Mushroom Internet design and host websites from Cirencester and surrounding areas. Gloucestershire is such a beautiful part of the UK, we thought it only fair we provide a little bit of history about the area.
Cirencester is a market town in east Gloucestershire, England, 93 miles (150 km) west northwest of London. Cirencester lies on the River Churn, a tributary of the River Thames, and is the largest town in the Cotswold District. It is the home of the Royal Agricultural College, the oldest agricultural college in the English-speaking world founded in 1840. The towns Corinium Museum is well known for its extensive Roman collection. The Roman name for the town was Corinium, which is thought to have been associated with the ancient British Dobunnitribe, having the same root word as the River Churn. The earliest known reference to the town was by Ptolemy in AD 150. Cirencester is twinned with Itzehoe, Germany.
At the end of the 18th century Cirencester was a thriving market town, at the centre of a network of turnpike roads with easy access to markets for its produce of grain and wool. A local grammar school provided education for those who could afford it, and businesses thrived in the town, which was the major urban centre for the surrounding area.
In 1789 the opening of a branch of the Thames and Severn Canal provided access to markets further afield, by way of a link through the River Thames. In 1841 a branch railway line was opened to Kemble to provide a link to the Great Western Railway at Swindon. TheMidland and South Western Junction Railway opened a station at Watermoor in 1883. Cirencester thus was served by two railway lines until the 1960s.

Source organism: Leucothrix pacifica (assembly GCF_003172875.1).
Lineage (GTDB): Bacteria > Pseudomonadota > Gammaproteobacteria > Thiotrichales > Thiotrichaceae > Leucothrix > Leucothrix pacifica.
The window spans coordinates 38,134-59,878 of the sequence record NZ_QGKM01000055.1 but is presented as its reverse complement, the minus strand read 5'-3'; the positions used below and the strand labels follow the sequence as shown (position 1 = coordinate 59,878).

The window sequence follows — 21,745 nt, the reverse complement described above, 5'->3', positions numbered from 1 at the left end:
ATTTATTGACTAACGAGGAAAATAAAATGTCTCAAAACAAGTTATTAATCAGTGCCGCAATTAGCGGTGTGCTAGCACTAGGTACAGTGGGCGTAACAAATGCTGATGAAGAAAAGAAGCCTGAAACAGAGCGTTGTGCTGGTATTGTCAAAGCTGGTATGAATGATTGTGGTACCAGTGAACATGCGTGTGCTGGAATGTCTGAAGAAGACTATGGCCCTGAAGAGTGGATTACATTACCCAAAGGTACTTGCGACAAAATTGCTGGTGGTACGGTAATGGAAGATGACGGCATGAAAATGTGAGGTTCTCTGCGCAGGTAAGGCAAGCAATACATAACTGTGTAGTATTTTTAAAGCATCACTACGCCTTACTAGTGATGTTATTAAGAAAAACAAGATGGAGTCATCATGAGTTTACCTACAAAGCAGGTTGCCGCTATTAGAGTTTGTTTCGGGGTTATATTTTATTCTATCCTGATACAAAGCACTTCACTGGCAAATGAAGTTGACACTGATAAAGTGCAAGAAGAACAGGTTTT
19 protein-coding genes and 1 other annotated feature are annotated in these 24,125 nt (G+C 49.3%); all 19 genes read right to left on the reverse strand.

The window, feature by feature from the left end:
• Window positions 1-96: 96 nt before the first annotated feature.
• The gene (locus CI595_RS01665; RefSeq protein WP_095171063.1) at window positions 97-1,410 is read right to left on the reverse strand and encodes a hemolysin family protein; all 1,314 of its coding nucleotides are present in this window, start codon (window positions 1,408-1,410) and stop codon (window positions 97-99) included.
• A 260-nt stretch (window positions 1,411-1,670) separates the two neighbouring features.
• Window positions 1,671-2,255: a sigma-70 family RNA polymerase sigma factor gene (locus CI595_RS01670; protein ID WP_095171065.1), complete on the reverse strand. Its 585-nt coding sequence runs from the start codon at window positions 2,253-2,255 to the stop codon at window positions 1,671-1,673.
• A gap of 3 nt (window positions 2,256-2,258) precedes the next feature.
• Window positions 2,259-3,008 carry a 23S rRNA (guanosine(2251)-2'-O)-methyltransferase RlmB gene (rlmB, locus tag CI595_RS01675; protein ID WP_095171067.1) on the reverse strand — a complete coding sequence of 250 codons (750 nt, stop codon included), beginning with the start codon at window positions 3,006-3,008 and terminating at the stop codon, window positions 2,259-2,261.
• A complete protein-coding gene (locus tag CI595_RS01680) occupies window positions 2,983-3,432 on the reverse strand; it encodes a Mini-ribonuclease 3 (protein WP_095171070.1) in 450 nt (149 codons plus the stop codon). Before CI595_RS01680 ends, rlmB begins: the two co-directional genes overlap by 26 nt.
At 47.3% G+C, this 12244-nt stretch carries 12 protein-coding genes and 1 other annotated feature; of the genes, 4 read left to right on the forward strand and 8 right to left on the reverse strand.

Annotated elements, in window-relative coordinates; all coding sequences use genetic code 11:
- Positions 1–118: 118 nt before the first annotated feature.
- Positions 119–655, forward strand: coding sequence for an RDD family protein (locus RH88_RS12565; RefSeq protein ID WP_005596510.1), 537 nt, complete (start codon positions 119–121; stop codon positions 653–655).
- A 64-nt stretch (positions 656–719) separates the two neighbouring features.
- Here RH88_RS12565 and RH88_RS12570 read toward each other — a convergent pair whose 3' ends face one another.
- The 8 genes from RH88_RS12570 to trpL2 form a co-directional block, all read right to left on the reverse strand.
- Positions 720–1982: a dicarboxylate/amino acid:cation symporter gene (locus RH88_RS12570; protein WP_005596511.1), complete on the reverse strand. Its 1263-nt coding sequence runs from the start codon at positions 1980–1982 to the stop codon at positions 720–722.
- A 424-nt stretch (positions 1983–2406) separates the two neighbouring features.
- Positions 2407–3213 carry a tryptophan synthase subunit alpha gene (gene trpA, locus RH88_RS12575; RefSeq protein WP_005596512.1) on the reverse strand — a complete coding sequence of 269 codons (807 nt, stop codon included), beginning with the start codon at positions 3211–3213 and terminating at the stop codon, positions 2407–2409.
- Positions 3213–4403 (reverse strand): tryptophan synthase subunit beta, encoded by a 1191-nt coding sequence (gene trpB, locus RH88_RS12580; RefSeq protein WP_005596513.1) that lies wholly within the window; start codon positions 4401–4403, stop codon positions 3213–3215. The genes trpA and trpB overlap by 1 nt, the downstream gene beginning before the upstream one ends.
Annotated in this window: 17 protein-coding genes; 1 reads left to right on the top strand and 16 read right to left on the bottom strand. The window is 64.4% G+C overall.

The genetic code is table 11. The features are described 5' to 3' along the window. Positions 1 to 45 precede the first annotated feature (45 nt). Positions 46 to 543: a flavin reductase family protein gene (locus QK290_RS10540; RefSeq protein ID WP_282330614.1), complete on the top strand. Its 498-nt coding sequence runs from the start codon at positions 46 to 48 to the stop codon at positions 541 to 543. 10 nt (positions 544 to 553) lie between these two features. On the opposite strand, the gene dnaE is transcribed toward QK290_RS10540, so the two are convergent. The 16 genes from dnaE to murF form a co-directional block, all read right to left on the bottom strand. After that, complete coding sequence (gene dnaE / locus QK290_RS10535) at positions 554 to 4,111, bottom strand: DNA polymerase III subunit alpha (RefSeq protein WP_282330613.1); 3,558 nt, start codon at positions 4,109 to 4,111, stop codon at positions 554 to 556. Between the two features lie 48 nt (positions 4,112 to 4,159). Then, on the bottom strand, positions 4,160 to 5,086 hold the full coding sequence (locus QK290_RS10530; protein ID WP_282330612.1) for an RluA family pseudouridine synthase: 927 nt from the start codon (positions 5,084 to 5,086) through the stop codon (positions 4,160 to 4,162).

The loss of canal and the direct rail link encouraged dependency on road transport. An inner ring road system was completed in 1975 in an attempt to reduce congestion in the town centre, which has since been augmented by an outer bypass with the expansion of the A417 road. Coaches depart from London Road for Victoria Bus Station in central London and Heathrow Airport, taking advantage of the M4 Motorway. Kemble Station to the west of the town, distinguished by a sheltered garden, is served by fast trains from Paddington station via Swindon.
In 1894 the passing of the Local Government Act brought at last into existence Cirencesters first independent elected body, the Urban District Council. The reorganization of the local governments in 1974 replaced the Urban District Council with the present two-tier system of Cotswold District Council and Cirencester Town Council. A concerted effort to reduce overhead wiring and roadside clutter has given the town some picturesque streetscenes. Many shops cater to tourists and many house family businesses.
Under the patronage of the Bathurst family, the Cirencester area, notably Sapperton, became a major centre for the Arts and Crafts movement in the Cotswolds, when the furniture designer and architect-craftsman Ernest Gimson opened workshops in the early 20th century, and Norman Jewson, his foremost student, practised in the town. More information can be found at http://en.wikipedia.org/wiki/Cirencester Additional information can be found at http://www.cirencester.co.uk/history/
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